Overall I think it is pretty sloppy and confused. Lots of the goal setting literature emphasises worthwhile aims and being careful what you wish for. And his advice about intentions has all the problems of change that he levelled against goal setting. But I do agree with what I think is his basic point: goals should be realistic and serve worthwhile ends’.

I agree with Evan’s comments. Evan’s point about reductionist pleasure-pain/fear psychology brought to mind the ‘no failure just feedback’ idea that I picked up from NLP practitioners a few decades ago. The point is that our responses to evidence of failure to attain goals depend on our attitudes. We are unlikely to be devastated if we value the feedback we obtain as providing opportunities to consider how we can improve our future performance.

Evan’s point about choosing carefully what goals you aim for brought to mind the NLP concept of a ‘well-formed outcome’, with its emphasis on specifying the goal in a way you find compelling and running quality control checks to make sure that the desired goal is right for you in all circumstances of your life.

My answer to the question I raised initially is that people should be seeking contentment and accomplishment, making conscious choices about the kind of life they want to lead, by pursuing goals they consider worthwhile and feel passionate about. In my view it is not possible for individuals to be fully flourishing if they just drift aimlessly – unless, of course, drifting aimlessly is a goal they choose to pursue with a great deal of passion.  


Anonymous said...

Hi Winton

Repeating my comment on JB's blog - just so you will not think I'm attempting to 'talk behind your back':

I read Winton's piece at 11.35 a.m. - mainly because I was intrigued by his self-imposed publication deadline - and I have to say that the very first word - 'should' - raised amused hackles. And I've since been thinking just why that word so offends.

I think it's mainly the judgemental paternalism - probably best illustrated by his closing sentence: In my view it is not possible for individuals to be fully flourishing if they just drift aimlessly – unless, of course, drifting aimlessly is a goal they choose to pursue with a great deal of passion.

As our Kevin would say/tweet: "whatevs" :)


Evan said...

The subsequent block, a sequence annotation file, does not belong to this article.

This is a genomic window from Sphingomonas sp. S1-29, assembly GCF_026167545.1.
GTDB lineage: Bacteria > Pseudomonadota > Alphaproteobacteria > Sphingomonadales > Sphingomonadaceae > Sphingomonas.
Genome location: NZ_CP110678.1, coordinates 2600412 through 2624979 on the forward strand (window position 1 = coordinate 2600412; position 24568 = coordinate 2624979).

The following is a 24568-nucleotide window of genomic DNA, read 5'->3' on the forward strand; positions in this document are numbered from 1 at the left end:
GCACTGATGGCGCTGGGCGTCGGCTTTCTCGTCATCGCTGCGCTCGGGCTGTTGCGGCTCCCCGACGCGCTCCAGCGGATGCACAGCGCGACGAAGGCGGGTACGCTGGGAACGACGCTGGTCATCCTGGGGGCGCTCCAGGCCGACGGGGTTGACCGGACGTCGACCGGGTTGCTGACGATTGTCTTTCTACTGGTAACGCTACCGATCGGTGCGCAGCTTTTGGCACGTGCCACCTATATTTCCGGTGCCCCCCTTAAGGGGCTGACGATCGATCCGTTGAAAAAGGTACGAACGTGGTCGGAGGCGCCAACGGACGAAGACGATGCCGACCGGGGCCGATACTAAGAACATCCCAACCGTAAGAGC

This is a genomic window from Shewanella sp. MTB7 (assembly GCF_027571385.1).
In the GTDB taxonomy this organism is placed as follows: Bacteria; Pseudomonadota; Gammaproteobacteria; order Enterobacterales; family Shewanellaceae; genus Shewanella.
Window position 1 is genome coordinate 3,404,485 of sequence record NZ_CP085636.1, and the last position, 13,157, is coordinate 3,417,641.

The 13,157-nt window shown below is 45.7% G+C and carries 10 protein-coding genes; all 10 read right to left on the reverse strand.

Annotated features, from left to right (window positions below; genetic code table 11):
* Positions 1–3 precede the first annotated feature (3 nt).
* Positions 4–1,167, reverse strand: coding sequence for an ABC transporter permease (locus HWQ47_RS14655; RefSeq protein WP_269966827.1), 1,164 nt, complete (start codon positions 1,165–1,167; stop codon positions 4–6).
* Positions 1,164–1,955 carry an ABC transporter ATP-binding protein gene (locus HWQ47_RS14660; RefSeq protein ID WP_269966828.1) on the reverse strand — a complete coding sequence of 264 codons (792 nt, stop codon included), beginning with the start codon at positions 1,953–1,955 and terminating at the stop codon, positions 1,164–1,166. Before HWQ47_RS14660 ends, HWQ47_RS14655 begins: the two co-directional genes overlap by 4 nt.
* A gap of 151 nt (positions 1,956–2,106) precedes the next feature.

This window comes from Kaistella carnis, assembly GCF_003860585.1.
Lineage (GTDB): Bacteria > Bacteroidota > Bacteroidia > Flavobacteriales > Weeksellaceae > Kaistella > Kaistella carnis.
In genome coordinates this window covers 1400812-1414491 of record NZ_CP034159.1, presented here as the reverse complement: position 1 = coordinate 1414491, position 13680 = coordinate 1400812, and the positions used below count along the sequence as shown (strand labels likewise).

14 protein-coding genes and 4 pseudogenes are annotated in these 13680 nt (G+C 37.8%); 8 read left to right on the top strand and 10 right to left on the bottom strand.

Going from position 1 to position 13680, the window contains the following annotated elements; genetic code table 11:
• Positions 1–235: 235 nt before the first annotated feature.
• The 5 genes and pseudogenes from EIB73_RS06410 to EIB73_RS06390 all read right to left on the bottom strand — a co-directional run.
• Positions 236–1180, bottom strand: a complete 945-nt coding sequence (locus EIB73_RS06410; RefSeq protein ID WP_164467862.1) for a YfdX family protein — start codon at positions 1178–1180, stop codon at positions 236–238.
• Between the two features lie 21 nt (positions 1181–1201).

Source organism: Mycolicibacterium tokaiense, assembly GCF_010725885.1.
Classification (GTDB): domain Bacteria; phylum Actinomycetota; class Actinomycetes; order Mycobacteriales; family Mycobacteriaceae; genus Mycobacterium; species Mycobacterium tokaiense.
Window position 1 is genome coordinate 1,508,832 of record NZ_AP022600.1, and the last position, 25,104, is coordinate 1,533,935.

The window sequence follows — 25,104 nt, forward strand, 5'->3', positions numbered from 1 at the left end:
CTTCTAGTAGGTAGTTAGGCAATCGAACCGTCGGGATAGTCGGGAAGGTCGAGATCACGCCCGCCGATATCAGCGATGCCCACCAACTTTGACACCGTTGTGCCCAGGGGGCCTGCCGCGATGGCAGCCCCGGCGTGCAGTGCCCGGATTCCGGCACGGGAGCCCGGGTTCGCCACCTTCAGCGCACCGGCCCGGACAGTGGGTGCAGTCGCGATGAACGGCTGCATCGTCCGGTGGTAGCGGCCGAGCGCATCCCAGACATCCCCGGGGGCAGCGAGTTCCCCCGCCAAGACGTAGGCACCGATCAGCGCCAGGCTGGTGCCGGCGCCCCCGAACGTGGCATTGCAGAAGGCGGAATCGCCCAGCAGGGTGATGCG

This gets tricky; when it becomes about ethics (shoulds).

There is good evidence that meaning is more important for health than hedonism/pleasure.

As to the ethical question of whether we should prefer health over less health; the best answer I have is: Yes, because I'm not an idiot.

Evan said...

A different take on this is about change and motivation.

"It is easier to step out when you are sure the ground underfoot is firm".

Being content generally can lead to pursuing accomplishment in one particular area. Stress may help with habituation but will usually decrease performance where thought and innovation is needed (though time or other pressures may help with initial inspiration).

Anonymous said...

Evan that's really clever how you twist 'should' to 'ethics' when I simply parsed it as judgemental.
But I was more thinking about how applicable the 'should' was, without some fairly heavy provisos.

Not explaining myself as well as I would like. Perhaps a picture might help; with a polite query as to just how highly you would rate the relevance of 'Should people seek contentment or accomplishment?':



Evan said...

Hi Anon, I hang out in the self development blogosphere where contentment and accomplishment and how they are related are live topics. The relevance in this area is high.

In our culture I think it is a background theme - and very prevalent. Eg schools presume unpleasantness is good for achievement (or at least this is the way they act). Likewise punitive government policies presume this. And people are pressured to perform at work and so on.

In many ways I see contentment, accomplishment and their relationship as very relevant.